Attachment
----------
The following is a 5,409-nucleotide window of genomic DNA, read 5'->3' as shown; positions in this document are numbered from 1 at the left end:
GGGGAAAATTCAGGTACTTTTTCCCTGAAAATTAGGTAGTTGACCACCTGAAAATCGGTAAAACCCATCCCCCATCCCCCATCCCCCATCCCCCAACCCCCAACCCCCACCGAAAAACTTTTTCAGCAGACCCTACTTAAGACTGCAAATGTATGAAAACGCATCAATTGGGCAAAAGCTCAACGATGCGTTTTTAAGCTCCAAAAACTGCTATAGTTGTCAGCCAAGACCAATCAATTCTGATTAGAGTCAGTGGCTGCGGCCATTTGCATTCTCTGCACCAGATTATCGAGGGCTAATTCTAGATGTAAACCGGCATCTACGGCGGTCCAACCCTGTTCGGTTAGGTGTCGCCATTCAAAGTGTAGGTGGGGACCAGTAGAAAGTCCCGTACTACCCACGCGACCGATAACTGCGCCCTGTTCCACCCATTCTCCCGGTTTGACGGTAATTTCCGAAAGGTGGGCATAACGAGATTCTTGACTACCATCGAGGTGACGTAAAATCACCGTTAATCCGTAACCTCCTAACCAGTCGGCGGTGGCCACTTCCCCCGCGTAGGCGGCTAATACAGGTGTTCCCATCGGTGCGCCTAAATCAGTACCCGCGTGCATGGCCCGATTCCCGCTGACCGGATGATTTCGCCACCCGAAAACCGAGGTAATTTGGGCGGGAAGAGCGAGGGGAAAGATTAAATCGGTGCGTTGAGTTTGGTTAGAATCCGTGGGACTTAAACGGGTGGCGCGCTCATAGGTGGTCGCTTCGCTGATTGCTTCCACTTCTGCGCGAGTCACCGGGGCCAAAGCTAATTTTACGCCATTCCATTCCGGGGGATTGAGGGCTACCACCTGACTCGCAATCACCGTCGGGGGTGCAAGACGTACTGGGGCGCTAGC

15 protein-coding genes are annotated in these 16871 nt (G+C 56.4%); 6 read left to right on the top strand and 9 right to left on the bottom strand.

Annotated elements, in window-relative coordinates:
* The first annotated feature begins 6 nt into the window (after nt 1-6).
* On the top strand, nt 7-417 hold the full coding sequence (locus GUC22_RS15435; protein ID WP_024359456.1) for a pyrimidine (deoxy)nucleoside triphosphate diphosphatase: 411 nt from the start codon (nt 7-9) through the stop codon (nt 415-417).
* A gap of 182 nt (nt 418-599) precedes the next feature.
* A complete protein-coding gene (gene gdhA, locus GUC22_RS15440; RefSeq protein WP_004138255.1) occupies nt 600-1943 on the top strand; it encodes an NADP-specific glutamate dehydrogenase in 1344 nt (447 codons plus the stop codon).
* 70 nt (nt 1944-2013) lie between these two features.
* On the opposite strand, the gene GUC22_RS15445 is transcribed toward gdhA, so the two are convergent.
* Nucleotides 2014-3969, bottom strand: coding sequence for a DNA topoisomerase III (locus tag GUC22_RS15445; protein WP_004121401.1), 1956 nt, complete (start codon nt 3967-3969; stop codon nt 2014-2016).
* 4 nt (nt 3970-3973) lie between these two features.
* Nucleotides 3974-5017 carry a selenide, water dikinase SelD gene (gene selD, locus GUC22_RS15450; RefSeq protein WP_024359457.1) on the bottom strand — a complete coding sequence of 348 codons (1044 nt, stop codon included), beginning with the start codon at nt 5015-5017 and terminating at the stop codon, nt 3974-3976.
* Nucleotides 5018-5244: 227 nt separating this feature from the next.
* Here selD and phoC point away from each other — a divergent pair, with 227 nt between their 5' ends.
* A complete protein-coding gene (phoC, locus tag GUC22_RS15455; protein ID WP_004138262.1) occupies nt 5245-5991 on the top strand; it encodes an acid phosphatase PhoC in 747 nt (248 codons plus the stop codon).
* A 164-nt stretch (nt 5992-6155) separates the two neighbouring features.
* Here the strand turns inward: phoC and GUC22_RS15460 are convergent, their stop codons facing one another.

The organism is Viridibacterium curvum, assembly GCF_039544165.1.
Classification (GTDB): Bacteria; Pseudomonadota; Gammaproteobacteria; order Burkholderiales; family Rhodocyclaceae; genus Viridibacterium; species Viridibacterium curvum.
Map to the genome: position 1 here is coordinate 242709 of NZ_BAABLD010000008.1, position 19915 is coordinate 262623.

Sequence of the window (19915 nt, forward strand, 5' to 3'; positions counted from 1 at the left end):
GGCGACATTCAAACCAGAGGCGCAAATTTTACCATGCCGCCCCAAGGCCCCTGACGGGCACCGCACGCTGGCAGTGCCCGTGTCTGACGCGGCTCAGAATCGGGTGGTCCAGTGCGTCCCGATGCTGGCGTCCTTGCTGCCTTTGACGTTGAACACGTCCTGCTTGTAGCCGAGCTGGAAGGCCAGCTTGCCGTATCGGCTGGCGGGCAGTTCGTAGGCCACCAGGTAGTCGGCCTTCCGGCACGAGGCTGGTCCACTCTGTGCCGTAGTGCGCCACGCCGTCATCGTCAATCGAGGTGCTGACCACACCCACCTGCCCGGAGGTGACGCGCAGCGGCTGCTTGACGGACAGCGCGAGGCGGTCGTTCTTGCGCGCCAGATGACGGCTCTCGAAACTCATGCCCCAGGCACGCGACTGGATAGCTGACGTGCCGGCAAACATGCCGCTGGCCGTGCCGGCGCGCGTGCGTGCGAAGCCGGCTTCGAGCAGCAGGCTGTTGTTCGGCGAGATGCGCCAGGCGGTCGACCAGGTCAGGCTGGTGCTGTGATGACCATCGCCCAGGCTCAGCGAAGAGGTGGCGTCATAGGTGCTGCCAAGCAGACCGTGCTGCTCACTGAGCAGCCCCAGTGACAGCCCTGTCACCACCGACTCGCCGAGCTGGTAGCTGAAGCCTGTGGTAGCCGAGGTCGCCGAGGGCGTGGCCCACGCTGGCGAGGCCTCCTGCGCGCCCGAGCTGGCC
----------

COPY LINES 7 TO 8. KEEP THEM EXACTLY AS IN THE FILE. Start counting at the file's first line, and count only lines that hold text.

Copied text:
* A gap of 182 nt (nt 418-599) precedes the next feature.
* A complete protein-coding gene (gene gdhA, locus GUC22_RS15440; RefSeq protein WP_004138255.1) occupies nt 600-1943 on the top strand; it encodes an NADP-specific glutamate dehydrogenase in 1344 nt (447 codons plus the stop codon).